René Pape in conversation with Jürgen Kesting
At the beginning of 2010/11 Met season, under Valery Gergiev and with a largely Russian cast, you sang the title role in Modest Mussorgsky’s Boris Godunov – a part that once belonged to the likes of Adamo Didur, Fedor Chaliapin, Alexander Kipnis and Ezio Pinza, later to Boris Christoff, Nicolai Ghiaurov and Martti Talvela. As a native Dresdner, you probably learned Russian at school.
Yes. During the GDR years all schoolchildren had to learn Russian, as was also the case in the other eastern European countries. Out of spite against the “Communist Big Brother”, I totally rejected his language. Everything that came out of the Soviet Union was repugnant to me. The Red Army was impossible and inhuman in the way they acted – not only right after the war but all the way up to when they pulled out in the 1990s. That leaves an impression on a young person. But if I’d known that one day I’d be standing on the opera stage, and even singing as a soloist in Russian, I’d have probably taken my Russian lessons somewhat more seriously. At least it’s a help that I can read Cyrillic.
A famous Boris was George London, who inspired your recording Gods, Kings & Demons. London was acclaimed in Bayreuth as the Dutchman and Amfortas. Can you imagine following a similar career path to his?
George London was one of the greatest performers and at home in a wide range of repertoire. But he was more of a bass-baritone, and I’m a basso cantante, and so he could sing parts like the Dutchman, Amfortas and Scarpia, which because of my vocal type I probably will never perform on stage. As far as variety of repertoire is concerned, however, my path could well resemble London’s.
Among the few singers who worked with Wagner and also made recordings was Lilli Lehmann. A soprano celebrated as Brünnhilde and Isolde, she once said that only those who know how to sing Mozart can also sing Wagner. What’s your view?
I can only agree with Lilli Lehmann. In interviews I’ve often said that Wagner singing should be based on the vocal technique that goes with singing Mozart – and, of course, the reverse is also true. Wagner should not be sung in a constant fortissimo and con tutta forza, while Mozart should not be purred. The key, in my opinion, is finding the right balance. Of course I also wouldn’t want to listen to a Lohengrin who sings the whole performance in the most beautiful mezzo piano of his first phrases and doesn’t bring any dynamic shading into his delivery.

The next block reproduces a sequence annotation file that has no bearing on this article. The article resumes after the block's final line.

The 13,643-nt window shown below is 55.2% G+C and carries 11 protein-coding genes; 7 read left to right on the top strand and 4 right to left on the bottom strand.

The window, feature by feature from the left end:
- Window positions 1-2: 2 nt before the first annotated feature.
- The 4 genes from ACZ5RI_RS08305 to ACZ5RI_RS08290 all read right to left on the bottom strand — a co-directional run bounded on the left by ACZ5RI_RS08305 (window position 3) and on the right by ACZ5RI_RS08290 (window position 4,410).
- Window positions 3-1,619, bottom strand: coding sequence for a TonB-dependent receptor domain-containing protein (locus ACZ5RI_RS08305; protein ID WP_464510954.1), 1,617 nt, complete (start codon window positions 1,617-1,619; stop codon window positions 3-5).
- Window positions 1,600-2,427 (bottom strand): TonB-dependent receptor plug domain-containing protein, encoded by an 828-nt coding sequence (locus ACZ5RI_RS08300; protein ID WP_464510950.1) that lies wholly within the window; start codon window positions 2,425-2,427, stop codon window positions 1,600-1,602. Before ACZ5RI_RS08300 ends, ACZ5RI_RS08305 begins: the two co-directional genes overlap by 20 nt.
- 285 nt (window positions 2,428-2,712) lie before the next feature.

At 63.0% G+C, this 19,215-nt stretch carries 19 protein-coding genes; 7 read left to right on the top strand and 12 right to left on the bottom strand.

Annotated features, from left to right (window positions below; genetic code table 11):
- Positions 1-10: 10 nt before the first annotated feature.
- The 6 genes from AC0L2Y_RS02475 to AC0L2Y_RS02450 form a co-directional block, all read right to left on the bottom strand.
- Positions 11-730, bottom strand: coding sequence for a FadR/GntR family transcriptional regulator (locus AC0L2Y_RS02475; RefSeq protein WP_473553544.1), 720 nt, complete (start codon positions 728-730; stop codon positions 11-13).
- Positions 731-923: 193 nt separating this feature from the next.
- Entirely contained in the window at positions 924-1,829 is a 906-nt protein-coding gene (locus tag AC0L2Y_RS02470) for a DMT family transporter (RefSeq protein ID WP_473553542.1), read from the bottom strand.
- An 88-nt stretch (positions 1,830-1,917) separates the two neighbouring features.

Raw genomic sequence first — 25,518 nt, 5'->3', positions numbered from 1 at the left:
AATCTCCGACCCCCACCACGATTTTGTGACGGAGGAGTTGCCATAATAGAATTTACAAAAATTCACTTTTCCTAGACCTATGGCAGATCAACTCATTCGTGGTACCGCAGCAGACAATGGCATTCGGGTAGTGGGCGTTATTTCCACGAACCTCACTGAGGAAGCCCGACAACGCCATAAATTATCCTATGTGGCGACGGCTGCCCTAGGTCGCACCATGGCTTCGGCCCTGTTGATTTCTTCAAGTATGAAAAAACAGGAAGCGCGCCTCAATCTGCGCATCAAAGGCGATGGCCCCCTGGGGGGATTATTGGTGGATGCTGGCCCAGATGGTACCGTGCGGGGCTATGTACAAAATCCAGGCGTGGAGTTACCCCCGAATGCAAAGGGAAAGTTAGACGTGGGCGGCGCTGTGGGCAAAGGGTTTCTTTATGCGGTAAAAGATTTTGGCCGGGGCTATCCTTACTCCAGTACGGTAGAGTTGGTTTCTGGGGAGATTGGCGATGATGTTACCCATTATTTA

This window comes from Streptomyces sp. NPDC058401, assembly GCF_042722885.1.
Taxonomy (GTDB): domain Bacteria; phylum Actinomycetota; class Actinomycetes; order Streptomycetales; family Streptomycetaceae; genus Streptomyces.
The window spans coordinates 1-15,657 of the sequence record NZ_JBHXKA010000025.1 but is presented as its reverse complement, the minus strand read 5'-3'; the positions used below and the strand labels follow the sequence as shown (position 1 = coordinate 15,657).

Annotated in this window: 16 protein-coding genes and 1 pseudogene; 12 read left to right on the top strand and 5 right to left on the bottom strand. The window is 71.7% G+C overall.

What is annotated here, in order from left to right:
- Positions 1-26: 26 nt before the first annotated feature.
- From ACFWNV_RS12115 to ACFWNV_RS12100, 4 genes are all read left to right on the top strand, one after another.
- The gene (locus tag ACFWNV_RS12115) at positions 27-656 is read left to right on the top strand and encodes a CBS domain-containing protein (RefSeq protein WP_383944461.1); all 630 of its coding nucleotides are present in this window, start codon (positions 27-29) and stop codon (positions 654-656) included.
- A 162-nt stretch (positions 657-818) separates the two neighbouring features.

When Beckmesser has “mis-sung” on the Festival Meadow and then Stolzing delivers the Prize Song, the people “softly murmur”: “Who’d have thought it? What a difference the right words and the proper delivery make!” Ever since they were first performed, Wagner’s dramatic works have provoked controversy over how they should be sung. Is there a special approach to Wagner for you?
No, not really. For me the language and treatment of the words are every bit as important as the music. That’s not only true in my mother tongue. An opera isn’t made up merely of vocalises; there’s also a libretto consisting of words. I regard conveying this dramatic text to the listener as one of the singer’s most important responsibilities onstage, and even more so in the recording studio. Here the action has to be made manifest, even visible, solely through singing. That’s especially true in performing the song repertoire.
Wagner didn’t leave behind any systematic singing method. A central tenet – formulated in Opera and Drama – holds that the model, or the style, of Italian singing cannot be adapted to the German language. It’s obvious that Rigoletto or King Philip demand a different style of delivery and characterization than Hans Sachs or Amfortas. What does this mean for you in practice?
For me there isn’t a major difference – only between the languages. As already mentioned, Lilli Lehmann was right in her assertion about the connection between Wagner and Mozart. That also means that there’s a connection between Italian and German singing.
When Wagner called for a “German bel canto”, he was referring not to the style but to the method of vocal or tone production. What does the singer have to take into account in order to realize what Wagner meant?
I think it’s easier than many people think. You simply try to sing with bel canto melodiousness, but in another language. Ultimately Italian is also not without consonants; they’re just used differently. It’s necessary to sing a sustained line, inserting the consonants to articulate the text but without allowing harshness to intrude. That’s the best way to achieve beautiful German singing.
In your recording of “Wotan’s Farewell”, it’s already audible by bar 13 that with the long sustained notes on “wohl” you let the vowel “o” at the end of the phrase continue to resonate in the liquid “l”, in other words embedding the word in the sound. What significance do you attach to the treatment of consonants, particularly the so-called sonorants “m”, “n”, “l” and “r”?